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|Title: ||Unglaciated areas in East Antarctica during the Last Glacial (Marine Isotope Stage 3)–New evidence from Rauer Group|
|Authors: ||Berg, S|
|Issue Date: ||1-Dec-2016|
|Citation: ||Berg, S., White, D. A., Bennike, O., Fülöp, R. H., Fink, D., Wagner, B., & Melles, M. (2016). Unglaciated areas in East Antarctica during the Last Glacial (Marine Isotope Stage 3) – New evidence from Rauer Group. Quaternary Science Reviews, 153, 1-10. doi:10.1016/j.quascirev.2016.08.021|
|Abstract: ||Limited information on the East Antarctic Ice Sheet (EAIS) geometry during Marine Isotope Stage 3 (MIS 3; 60-25 ka) restricts our understanding of its behaviour during periods of climate and sea level change. Ice sheet models forced by global parameters suggest an expanded EAIS compared to the Holocene during MIS 3, but field evidence from East Antarctic coastal areas contradicts such modelling, and suggests that the ice sheet margins were no more advanced than at present. Here we present a new lake sediment record, and cosmogenic exposure results from bedrock, which confirm that Rauer Group (eastern Prydz Bay) was ice-free for much of MIS 3. We also refine the likely duration of the Last Glacial Maximum (LGM) glaciation in the region.
Lacustrine and marine sediments from Rauer Group indicate the penultimate period of ice retreat predates 50 ka. The lacustrine record indicates a change from warmer/wetter conditions to cooler/drier conditions after ca. 35 ka. Substantive ice sheet re-advance, however, may not have occurred until much closer to 20 ka.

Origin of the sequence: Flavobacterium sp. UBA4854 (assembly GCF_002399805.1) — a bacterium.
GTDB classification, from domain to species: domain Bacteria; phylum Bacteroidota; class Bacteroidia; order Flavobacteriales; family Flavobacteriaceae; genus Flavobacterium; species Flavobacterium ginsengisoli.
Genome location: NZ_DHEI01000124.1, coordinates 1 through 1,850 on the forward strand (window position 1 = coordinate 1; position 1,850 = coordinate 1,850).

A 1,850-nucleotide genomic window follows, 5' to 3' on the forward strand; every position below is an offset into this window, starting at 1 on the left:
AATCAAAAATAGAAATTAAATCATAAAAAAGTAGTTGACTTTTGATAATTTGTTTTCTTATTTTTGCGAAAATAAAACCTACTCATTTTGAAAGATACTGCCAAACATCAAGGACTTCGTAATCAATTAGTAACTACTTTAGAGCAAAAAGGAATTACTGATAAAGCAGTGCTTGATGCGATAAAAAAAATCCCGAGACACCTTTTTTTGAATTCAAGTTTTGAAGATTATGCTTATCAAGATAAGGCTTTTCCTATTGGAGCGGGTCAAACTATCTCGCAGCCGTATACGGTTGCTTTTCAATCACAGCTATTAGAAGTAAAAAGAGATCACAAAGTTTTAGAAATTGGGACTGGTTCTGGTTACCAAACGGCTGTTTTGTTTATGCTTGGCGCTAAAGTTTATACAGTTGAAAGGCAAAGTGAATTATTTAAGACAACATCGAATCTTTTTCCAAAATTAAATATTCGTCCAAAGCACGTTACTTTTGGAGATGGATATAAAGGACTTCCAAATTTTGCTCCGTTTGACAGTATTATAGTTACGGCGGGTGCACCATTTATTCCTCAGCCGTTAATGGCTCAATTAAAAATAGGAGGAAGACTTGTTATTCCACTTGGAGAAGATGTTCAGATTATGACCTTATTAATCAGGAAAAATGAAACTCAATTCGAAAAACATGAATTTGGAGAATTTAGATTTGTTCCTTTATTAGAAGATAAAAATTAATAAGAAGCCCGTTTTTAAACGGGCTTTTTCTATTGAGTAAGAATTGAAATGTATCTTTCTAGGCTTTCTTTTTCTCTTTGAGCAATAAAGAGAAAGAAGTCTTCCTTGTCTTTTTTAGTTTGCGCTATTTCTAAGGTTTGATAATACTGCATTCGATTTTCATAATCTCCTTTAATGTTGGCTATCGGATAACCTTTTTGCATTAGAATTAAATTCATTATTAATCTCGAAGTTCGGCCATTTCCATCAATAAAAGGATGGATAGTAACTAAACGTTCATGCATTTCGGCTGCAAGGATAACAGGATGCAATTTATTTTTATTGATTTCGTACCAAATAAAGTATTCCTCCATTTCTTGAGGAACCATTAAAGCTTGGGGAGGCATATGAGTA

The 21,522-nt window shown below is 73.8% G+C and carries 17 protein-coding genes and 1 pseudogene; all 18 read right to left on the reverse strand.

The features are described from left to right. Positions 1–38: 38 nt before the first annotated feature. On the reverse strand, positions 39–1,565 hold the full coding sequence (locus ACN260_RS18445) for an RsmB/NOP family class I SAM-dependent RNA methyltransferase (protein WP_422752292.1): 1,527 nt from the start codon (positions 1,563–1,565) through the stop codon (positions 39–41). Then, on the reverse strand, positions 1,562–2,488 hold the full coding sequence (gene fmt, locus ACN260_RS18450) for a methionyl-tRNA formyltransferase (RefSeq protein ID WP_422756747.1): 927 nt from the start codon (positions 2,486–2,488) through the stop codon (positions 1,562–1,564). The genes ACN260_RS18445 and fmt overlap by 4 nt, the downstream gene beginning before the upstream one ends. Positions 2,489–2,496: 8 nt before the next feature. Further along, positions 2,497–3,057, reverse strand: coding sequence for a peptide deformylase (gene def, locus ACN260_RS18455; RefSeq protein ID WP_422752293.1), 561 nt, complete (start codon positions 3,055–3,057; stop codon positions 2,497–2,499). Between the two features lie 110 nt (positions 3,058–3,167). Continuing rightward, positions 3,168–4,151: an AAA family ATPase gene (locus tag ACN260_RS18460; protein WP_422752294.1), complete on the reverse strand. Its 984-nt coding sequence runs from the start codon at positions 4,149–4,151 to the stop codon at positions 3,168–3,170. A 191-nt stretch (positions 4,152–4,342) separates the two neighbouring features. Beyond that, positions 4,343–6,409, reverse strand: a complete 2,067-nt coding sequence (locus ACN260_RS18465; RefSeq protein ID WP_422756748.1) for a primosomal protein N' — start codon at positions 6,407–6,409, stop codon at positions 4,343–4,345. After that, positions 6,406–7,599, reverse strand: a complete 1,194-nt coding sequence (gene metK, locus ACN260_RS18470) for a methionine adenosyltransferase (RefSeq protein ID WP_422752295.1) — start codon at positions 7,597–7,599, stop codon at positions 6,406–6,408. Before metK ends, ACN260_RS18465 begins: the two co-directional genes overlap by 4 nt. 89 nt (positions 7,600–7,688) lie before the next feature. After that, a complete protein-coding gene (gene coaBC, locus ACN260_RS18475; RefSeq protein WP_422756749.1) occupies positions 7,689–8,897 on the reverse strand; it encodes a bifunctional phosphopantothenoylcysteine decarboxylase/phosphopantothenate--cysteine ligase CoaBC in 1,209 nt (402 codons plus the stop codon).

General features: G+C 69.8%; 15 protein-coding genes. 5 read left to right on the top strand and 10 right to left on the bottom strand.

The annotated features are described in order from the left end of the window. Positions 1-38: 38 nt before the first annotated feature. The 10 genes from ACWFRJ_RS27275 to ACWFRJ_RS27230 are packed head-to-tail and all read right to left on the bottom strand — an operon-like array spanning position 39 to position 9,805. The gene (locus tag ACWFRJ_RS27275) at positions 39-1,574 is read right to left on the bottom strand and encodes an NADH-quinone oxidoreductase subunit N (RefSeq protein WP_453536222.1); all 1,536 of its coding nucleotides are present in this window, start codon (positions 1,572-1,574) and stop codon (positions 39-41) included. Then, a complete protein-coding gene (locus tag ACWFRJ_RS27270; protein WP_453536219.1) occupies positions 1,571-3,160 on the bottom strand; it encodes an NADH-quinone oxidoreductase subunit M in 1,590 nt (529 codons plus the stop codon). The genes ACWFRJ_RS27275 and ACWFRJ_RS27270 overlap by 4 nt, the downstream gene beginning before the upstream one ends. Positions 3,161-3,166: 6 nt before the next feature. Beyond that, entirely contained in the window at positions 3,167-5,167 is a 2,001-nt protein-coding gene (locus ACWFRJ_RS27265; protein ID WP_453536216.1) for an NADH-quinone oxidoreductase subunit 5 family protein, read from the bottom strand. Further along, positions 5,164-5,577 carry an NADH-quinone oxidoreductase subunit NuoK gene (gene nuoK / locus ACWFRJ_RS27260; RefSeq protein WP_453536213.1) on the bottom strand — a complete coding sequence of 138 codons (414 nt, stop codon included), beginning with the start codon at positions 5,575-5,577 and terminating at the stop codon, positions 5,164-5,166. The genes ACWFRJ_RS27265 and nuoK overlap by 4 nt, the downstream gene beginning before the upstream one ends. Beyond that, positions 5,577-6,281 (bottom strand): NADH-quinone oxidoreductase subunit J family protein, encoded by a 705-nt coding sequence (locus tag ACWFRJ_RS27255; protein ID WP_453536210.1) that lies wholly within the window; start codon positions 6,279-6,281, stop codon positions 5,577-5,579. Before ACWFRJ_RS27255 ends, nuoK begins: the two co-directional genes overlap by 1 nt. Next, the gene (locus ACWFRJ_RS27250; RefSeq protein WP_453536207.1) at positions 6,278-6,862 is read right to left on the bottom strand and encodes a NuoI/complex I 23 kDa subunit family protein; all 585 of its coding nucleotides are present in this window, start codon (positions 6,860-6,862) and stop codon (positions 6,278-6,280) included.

Contemporary coastal areas were still connected to the sea during MIS 3, restricting the possible extent of grounded ice in Prydz Bay on the continental shelf. In contrast, relative sea levels (RSL) deduced from field evidence indicate an extra ice load averaging several hundred metres thicker ice across the Bay between 45 and 32 ka. Thus, ice must either have been thicker immediately inland (with a steeper ice profile), or there were additional ice domes on the shallow banks of the outer continental shelf. Further work is required to reconcile the differences between empirical evidence of past ice sheet histories, and the history predicted by ice sheet models from far-field temperature and sea level records. © 2016, Elsevier Ltd.|
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